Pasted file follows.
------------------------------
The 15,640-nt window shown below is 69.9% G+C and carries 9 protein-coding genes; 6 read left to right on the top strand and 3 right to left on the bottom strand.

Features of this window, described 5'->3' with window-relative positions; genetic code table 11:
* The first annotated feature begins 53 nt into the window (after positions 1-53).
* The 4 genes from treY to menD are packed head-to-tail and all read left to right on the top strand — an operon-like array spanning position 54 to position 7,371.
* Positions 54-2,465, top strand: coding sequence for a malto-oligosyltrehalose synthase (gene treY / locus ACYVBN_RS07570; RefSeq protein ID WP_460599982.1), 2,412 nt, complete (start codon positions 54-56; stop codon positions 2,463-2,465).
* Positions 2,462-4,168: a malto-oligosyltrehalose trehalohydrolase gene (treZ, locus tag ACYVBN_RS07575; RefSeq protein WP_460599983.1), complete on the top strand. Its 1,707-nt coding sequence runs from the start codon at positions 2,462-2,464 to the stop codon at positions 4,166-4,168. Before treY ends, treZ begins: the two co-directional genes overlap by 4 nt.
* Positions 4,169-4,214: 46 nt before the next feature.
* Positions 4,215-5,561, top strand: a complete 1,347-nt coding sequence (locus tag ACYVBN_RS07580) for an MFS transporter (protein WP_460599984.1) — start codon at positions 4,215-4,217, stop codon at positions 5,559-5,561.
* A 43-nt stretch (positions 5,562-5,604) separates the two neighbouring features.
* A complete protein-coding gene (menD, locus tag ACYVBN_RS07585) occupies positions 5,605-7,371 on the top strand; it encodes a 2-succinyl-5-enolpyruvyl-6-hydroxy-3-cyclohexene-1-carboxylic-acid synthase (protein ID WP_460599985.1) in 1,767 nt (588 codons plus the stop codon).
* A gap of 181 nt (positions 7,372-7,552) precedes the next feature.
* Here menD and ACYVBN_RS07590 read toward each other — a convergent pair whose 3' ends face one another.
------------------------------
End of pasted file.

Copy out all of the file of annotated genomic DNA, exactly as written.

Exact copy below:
The 15,640-nt window shown below is 69.9% G+C and carries 9 protein-coding genes; 6 read left to right on the top strand and 3 right to left on the bottom strand.

Features of this window, described 5'->3' with window-relative positions; genetic code table 11:
* The first annotated feature begins 53 nt into the window (after positions 1-53).
* The 4 genes from treY to menD are packed head-to-tail and all read left to right on the top strand — an operon-like array spanning position 54 to position 7,371.
* Positions 54-2,465, top strand: coding sequence for a malto-oligosyltrehalose synthase (gene treY / locus ACYVBN_RS07570; RefSeq protein ID WP_460599982.1), 2,412 nt, complete (start codon positions 54-56; stop codon positions 2,463-2,465).
* Positions 2,462-4,168: a malto-oligosyltrehalose trehalohydrolase gene (treZ, locus tag ACYVBN_RS07575; RefSeq protein WP_460599983.1), complete on the top strand. Its 1,707-nt coding sequence runs from the start codon at positions 2,462-2,464 to the stop codon at positions 4,166-4,168. Before treY ends, treZ begins: the two co-directional genes overlap by 4 nt.
* Positions 4,169-4,214: 46 nt before the next feature.
* Positions 4,215-5,561, top strand: a complete 1,347-nt coding sequence (locus tag ACYVBN_RS07580) for an MFS transporter (protein WP_460599984.1) — start codon at positions 4,215-4,217, stop codon at positions 5,559-5,561.
* A 43-nt stretch (positions 5,562-5,604) separates the two neighbouring features.
* A complete protein-coding gene (menD, locus tag ACYVBN_RS07585) occupies positions 5,605-7,371 on the top strand; it encodes a 2-succinyl-5-enolpyruvyl-6-hydroxy-3-cyclohexene-1-carboxylic-acid synthase (protein ID WP_460599985.1) in 1,767 nt (588 codons plus the stop codon).
* A gap of 181 nt (positions 7,372-7,552) precedes the next feature.
* Here menD and ACYVBN_RS07590 read toward each other — a convergent pair whose 3' ends face one another.